According to a survey by the European Commission, 26% of citizens in countries of the European Union stated that they were smokers. Although most smokers are aware of the devastating short-term and long-term consequences of smoking, many fail to stop smoking permanently.
For this reason, let's take a closer look at the effects of tobacco and explain how it affects our bodies and our brains. Perhaps you've already thought about quitting smoking or finding a less harmful alternative to smoking.
Ingredients of a cigarette
To better understand the effects of tobacco, we should first take a look at the ingredients of a cigarette. There are over 7000 different chemical substances in cigarette smoke, of which at least 250 substances are bad for health and around 70 substances are even carcinogenic. These include arsenic, lead, benzene and nitrosamines, among others. In our body, these can damage the genetic material of the cells and trigger leukemia.
The addictive substance in the cigarette is nicotine. When smoking, around 30% of the nicotine contained in the cigarette is released. A cigarette contains an average of 13 mg of nicotine and when smoking, between 1 and 2 mg per cigarette are absorbed by the body.
Nicotine reaches the brain in just 7 to 8 seconds and triggers a series of reactions. After the first cigarette, the desire for the next is already triggered and this is why so many find it difficult to quit smoking without alternatives.
Tobacco effect brain
Nicotine only reaches the brain after a few seconds and binds to so-called acetylcholine receptors, which are responsible for certain biochemical signaling processes. Here, the nicotine stimulates the increase in dopamine production. The increased release of dopamine in our body leads to a feeling of wellbeing.
Nicotine also spreads to other areas of the brain, such as the areas of the brain that are responsible for alertness and alertness. As a result, smokers feel more awake after the first cigarette in the morning and can concentrate better.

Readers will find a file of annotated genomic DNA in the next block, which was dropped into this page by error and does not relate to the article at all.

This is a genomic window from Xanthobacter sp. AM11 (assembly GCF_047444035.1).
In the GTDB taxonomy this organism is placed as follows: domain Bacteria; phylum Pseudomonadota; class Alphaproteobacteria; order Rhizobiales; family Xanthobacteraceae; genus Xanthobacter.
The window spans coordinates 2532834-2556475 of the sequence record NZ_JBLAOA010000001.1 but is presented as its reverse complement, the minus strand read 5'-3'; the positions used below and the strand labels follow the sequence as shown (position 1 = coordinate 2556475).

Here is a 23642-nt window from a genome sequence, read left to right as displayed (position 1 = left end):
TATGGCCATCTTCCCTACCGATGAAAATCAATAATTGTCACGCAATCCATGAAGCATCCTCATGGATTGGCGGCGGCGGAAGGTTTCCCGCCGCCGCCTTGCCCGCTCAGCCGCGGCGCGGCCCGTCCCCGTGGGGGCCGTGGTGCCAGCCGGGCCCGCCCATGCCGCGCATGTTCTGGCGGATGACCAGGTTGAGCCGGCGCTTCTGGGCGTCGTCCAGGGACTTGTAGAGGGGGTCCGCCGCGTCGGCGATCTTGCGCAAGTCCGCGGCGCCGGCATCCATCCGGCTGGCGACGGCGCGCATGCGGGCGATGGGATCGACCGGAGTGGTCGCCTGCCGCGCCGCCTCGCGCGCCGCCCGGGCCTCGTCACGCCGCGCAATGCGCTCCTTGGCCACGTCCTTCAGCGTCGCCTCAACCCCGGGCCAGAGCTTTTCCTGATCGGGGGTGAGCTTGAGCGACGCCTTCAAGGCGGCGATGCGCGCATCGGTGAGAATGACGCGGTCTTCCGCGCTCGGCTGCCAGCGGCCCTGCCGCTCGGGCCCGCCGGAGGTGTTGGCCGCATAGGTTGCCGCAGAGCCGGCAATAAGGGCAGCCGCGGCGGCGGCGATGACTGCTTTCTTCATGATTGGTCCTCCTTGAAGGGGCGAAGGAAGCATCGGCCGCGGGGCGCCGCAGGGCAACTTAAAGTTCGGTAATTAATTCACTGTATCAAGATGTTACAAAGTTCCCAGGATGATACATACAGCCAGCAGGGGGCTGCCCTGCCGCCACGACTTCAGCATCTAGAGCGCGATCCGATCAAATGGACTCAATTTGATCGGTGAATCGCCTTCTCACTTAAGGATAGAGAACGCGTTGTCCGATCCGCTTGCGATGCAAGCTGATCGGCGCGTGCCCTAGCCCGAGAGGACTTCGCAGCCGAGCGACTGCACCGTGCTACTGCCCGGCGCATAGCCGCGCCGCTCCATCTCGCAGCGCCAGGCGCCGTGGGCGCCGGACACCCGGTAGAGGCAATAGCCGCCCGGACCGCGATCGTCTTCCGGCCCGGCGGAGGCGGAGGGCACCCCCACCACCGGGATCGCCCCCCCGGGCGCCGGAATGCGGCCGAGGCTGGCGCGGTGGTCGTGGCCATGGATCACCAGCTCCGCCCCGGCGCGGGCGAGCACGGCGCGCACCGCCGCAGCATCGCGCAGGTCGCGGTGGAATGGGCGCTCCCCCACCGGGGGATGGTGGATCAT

The effect of nicotine lasts for about 2 hours, but gets weaker by the minute, because the body starts to break it down immediately.
Tobacco effects on the body
Tobacco not only triggers reactions in the brain, but it also has a major impact on our bodies. When smoking, the heart starts beating faster and the body temperature drops slightly. As tobacco narrows the blood vessels, it also increases blood pressure.
In the stomach, nicotine triggers an increase in gastric juice production and digestion is stimulated. For many, this causes nausea and inhibits appetite. In addition, smokers perceive an increased sensitivity to pain, as the pain receptors are overexcited.
Why is nicotine addicting?
Due to the increased release of the hormone dopamine, many smokers have the feeling that smoking makes you happy. As soon as nicotine is broken down in the body, the desire for a new cigarette arises in order to regain or maintain the feeling of well-being.
Suddenly stopping smoking is associated with unpleasant withdrawal symptoms, such as increased irritability, restlessness and mood swings. Most attempts to quit smoking are unsuccessful.
Snus as an alternative to smoking
If you want to stop smoking permanently and cannot cope with a sudden stop, you can try the smoke-free alternative snus. Since there is no combustion process when consuming snus, many of the toxins contained in the cigarette are not released.
Snus can be bought in different flavors and the amount of nicotine also varies. For example, T45 Cool Mint X-Strong WDP has a relatively high nicotine content with 38 mg / g. White Fox Double Mint AW, on the other hand, contains a little less nicotine at 16.5 mg / g. Those looking for a mild alternative should try Lyft brand products, such as Lyft Tropic Breeze AW with 8 mg / g nicotine.